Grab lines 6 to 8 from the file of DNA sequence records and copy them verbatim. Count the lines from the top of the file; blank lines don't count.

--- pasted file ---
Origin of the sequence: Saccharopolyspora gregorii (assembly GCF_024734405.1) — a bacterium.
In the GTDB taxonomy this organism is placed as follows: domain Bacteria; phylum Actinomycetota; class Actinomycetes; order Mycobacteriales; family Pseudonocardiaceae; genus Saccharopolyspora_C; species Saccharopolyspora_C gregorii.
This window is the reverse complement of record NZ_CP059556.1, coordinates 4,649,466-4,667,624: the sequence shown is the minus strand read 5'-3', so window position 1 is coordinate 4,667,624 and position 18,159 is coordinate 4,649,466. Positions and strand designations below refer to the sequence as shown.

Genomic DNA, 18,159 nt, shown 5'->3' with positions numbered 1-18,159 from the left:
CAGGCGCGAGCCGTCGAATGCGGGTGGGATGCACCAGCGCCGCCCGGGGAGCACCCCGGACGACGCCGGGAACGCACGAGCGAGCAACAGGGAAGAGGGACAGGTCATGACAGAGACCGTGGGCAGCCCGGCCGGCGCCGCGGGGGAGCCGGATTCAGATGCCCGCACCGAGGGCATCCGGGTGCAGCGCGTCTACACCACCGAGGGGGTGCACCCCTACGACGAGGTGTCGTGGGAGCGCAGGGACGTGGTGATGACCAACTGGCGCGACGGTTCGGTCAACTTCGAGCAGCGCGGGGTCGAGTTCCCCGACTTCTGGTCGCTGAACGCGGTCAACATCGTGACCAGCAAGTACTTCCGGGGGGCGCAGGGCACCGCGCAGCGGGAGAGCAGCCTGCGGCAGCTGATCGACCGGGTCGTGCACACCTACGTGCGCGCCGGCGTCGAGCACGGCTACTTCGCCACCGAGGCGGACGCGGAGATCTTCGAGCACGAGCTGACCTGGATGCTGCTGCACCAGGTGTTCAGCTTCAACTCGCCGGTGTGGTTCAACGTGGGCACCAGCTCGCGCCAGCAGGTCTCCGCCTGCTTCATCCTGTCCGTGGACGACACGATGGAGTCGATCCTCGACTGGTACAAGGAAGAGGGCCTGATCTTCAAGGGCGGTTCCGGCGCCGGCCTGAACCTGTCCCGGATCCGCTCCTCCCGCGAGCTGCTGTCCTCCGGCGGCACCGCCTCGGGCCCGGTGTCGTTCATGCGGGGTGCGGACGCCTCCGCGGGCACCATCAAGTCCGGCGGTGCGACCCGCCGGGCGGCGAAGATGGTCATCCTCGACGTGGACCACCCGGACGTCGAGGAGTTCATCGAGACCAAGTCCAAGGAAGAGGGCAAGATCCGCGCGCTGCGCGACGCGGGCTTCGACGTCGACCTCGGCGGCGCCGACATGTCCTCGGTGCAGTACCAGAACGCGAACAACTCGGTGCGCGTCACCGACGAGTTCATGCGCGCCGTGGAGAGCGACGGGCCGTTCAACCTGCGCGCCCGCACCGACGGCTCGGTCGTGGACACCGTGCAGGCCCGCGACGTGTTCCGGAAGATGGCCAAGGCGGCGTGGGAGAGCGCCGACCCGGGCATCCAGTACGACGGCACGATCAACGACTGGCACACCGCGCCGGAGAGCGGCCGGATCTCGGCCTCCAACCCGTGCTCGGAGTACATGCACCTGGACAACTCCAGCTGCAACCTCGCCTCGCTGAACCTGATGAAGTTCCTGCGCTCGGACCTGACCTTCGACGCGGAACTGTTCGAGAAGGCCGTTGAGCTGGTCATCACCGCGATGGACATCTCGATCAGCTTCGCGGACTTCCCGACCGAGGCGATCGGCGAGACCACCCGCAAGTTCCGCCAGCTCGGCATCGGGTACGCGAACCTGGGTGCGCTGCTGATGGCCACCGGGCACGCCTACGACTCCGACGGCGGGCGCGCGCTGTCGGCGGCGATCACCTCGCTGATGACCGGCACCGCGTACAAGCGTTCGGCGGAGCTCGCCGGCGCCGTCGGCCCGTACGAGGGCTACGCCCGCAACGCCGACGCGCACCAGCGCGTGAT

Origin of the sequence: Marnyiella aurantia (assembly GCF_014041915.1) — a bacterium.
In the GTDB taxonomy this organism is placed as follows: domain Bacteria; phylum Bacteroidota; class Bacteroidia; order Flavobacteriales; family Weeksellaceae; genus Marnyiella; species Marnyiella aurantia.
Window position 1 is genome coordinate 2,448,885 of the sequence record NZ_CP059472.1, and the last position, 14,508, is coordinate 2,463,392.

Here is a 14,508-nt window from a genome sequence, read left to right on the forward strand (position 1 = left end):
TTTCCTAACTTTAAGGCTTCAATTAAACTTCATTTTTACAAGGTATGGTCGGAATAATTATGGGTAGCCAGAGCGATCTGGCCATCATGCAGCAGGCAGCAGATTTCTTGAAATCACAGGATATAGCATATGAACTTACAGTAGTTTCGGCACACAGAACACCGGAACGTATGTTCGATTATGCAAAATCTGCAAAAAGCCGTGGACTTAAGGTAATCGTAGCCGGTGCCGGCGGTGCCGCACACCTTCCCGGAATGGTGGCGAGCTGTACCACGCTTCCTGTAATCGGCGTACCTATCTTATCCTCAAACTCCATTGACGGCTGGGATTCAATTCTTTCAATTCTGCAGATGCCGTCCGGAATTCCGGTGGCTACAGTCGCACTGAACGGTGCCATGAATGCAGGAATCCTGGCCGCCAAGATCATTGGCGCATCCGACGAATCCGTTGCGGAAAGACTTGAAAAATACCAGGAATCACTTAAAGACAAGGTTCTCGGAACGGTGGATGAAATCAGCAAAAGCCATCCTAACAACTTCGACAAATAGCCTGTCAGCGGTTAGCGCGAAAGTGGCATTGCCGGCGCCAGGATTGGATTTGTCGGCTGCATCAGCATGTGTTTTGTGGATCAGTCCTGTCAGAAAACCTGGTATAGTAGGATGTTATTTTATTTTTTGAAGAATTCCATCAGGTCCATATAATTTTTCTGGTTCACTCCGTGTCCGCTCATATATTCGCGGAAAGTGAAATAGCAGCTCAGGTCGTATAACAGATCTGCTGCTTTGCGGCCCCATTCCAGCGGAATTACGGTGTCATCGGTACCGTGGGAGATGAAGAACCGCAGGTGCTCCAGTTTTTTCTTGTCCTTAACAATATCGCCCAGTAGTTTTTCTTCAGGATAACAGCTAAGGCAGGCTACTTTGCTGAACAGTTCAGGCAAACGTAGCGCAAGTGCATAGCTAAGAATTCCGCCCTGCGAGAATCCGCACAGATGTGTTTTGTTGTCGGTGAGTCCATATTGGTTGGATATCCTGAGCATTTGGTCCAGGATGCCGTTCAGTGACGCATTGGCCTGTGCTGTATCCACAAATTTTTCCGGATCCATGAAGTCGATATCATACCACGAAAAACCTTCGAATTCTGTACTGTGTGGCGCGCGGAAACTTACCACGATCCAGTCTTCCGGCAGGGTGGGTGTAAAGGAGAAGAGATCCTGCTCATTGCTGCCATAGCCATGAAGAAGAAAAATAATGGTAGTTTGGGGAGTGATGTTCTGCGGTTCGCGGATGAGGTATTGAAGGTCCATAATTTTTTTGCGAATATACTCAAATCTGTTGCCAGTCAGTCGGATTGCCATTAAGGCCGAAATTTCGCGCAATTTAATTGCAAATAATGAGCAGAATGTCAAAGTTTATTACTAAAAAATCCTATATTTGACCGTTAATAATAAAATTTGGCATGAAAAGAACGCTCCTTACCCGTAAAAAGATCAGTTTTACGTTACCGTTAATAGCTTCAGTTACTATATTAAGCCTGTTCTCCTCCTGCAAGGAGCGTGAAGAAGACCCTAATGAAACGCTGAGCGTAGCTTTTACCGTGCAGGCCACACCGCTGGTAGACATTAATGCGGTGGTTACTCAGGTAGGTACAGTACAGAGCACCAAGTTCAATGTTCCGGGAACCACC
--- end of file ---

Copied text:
Origin of the sequence: Marnyiella aurantia (assembly GCF_014041915.1) — a bacterium.
In the GTDB taxonomy this organism is placed as follows: domain Bacteria; phylum Bacteroidota; class Bacteroidia; order Flavobacteriales; family Weeksellaceae; genus Marnyiella; species Marnyiella aurantia.
Window position 1 is genome coordinate 2,448,885 of the sequence record NZ_CP059472.1, and the last position, 14,508, is coordinate 2,463,392.